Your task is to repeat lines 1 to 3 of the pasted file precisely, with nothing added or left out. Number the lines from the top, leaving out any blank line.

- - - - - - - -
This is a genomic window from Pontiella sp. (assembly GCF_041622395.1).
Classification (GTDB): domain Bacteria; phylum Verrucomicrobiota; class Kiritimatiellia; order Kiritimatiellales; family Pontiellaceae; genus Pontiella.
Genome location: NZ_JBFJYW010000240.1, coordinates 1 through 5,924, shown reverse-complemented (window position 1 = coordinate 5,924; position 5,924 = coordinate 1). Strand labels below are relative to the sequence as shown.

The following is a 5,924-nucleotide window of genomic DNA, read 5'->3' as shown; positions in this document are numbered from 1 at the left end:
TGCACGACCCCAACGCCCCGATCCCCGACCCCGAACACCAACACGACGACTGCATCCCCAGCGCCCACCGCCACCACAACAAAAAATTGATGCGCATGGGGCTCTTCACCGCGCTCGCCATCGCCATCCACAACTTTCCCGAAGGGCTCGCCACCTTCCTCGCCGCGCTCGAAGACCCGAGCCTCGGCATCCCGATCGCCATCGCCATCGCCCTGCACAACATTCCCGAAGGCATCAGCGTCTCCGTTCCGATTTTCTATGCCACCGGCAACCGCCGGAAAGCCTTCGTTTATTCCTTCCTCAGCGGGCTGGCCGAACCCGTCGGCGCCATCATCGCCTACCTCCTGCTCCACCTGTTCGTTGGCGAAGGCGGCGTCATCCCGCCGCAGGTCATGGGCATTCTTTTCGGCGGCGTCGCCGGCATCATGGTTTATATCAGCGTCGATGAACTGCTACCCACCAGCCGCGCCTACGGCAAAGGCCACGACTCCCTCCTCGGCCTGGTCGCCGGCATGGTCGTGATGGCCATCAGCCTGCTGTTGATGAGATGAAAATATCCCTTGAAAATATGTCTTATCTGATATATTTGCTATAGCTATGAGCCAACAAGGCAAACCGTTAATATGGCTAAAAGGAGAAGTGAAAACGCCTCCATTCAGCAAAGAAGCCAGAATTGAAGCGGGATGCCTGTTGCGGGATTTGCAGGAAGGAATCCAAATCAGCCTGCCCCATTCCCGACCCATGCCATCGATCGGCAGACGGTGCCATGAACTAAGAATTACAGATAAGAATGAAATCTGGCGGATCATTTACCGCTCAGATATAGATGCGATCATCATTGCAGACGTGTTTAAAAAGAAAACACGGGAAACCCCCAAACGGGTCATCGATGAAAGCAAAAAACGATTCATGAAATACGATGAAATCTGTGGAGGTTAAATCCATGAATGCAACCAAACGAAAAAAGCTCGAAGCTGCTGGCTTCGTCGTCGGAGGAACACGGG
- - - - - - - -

This is a genomic window from Pontiella sp. (assembly GCF_041622395.1).
Classification (GTDB): domain Bacteria; phylum Verrucomicrobiota; class Kiritimatiellia; order Kiritimatiellales; family Pontiellaceae; genus Pontiella.
Genome location: NZ_JBFJYW010000240.1, coordinates 1 through 5,924, shown reverse-complemented (window position 1 = coordinate 5,924; position 5,924 = coordinate 1). Strand labels below are relative to the sequence as shown.